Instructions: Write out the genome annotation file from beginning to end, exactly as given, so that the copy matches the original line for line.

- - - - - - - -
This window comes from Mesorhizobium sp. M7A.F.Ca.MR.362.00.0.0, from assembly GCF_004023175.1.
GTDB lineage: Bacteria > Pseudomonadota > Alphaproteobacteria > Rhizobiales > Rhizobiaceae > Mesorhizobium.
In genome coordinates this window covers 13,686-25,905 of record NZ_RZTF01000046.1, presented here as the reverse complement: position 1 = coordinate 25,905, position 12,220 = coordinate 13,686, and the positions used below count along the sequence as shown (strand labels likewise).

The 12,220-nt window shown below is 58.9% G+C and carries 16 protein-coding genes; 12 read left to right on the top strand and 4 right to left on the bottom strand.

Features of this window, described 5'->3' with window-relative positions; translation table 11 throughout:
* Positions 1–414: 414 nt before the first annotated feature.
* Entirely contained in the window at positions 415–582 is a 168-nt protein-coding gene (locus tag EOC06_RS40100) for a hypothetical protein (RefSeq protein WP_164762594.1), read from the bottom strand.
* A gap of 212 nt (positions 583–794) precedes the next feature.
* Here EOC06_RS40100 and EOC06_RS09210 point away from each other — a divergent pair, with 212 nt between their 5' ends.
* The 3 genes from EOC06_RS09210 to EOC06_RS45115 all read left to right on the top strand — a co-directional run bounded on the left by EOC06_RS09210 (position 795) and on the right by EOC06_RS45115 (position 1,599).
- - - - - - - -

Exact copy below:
This window comes from Mesorhizobium sp. M7A.F.Ca.MR.362.00.0.0, from assembly GCF_004023175.1.
GTDB lineage: Bacteria > Pseudomonadota > Alphaproteobacteria > Rhizobiales > Rhizobiaceae > Mesorhizobium.
In genome coordinates this window covers 13,686-25,905 of record NZ_RZTF01000046.1, presented here as the reverse complement: position 1 = coordinate 25,905, position 12,220 = coordinate 13,686, and the positions used below count along the sequence as shown (strand labels likewise).

The 12,220-nt window shown below is 58.9% G+C and carries 16 protein-coding genes; 12 read left to right on the top strand and 4 right to left on the bottom strand.

Features of this window, described 5'->3' with window-relative positions; translation table 11 throughout:
* Positions 1–414: 414 nt before the first annotated feature.
* Entirely contained in the window at positions 415–582 is a 168-nt protein-coding gene (locus tag EOC06_RS40100) for a hypothetical protein (RefSeq protein WP_164762594.1), read from the bottom strand.
* A gap of 212 nt (positions 583–794) precedes the next feature.
* Here EOC06_RS40100 and EOC06_RS09210 point away from each other — a divergent pair, with 212 nt between their 5' ends.
* The 3 genes from EOC06_RS09210 to EOC06_RS45115 all read left to right on the top strand — a co-directional run bounded on the left by EOC06_RS09210 (position 795) and on the right by EOC06_RS45115 (position 1,599).